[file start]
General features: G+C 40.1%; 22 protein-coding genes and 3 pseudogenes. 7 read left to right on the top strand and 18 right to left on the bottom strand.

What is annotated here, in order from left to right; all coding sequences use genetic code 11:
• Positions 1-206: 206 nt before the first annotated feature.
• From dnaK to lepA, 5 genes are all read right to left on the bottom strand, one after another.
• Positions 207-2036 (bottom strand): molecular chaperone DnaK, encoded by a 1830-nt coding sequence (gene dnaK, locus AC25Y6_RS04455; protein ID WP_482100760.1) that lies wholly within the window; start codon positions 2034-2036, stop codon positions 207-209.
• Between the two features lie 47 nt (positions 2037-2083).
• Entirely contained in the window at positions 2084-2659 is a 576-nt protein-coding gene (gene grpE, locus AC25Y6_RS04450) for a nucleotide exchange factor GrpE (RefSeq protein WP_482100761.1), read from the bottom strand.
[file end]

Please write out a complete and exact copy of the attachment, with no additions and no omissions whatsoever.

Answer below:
General features: G+C 40.1%; 22 protein-coding genes and 3 pseudogenes. 7 read left to right on the top strand and 18 right to left on the bottom strand.

What is annotated here, in order from left to right; all coding sequences use genetic code 11:
• Positions 1-206: 206 nt before the first annotated feature.
• From dnaK to lepA, 5 genes are all read right to left on the bottom strand, one after another.
• Positions 207-2036 (bottom strand): molecular chaperone DnaK, encoded by a 1830-nt coding sequence (gene dnaK, locus AC25Y6_RS04455; protein ID WP_482100760.1) that lies wholly within the window; start codon positions 2034-2036, stop codon positions 207-209.
• Between the two features lie 47 nt (positions 2037-2083).
• Entirely contained in the window at positions 2084-2659 is a 576-nt protein-coding gene (gene grpE, locus AC25Y6_RS04450) for a nucleotide exchange factor GrpE (RefSeq protein WP_482100761.1), read from the bottom strand.